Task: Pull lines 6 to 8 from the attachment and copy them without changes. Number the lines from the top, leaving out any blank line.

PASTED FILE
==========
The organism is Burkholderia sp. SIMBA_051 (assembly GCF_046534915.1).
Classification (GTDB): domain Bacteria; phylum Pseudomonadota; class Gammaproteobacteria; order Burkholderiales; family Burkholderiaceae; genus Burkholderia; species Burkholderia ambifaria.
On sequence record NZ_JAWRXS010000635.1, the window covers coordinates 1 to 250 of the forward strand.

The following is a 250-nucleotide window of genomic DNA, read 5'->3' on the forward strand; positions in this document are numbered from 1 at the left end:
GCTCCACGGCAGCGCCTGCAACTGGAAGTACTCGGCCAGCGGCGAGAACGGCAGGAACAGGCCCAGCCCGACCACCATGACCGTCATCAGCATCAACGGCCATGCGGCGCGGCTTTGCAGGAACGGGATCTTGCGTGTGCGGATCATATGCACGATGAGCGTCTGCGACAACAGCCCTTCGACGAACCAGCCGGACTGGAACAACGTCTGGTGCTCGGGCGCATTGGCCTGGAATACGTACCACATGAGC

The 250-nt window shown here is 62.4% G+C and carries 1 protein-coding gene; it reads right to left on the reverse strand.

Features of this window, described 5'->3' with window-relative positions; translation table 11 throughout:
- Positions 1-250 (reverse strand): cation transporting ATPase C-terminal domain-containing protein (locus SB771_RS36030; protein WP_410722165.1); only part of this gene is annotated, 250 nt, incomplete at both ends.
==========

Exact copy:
The 250-nt window shown here is 62.4% G+C and carries 1 protein-coding gene; it reads right to left on the reverse strand.

Features of this window, described 5'->3' with window-relative positions; translation table 11 throughout:
- Positions 1-250 (reverse strand): cation transporting ATPase C-terminal domain-containing protein (locus SB771_RS36030; protein WP_410722165.1); only part of this gene is annotated, 250 nt, incomplete at both ends.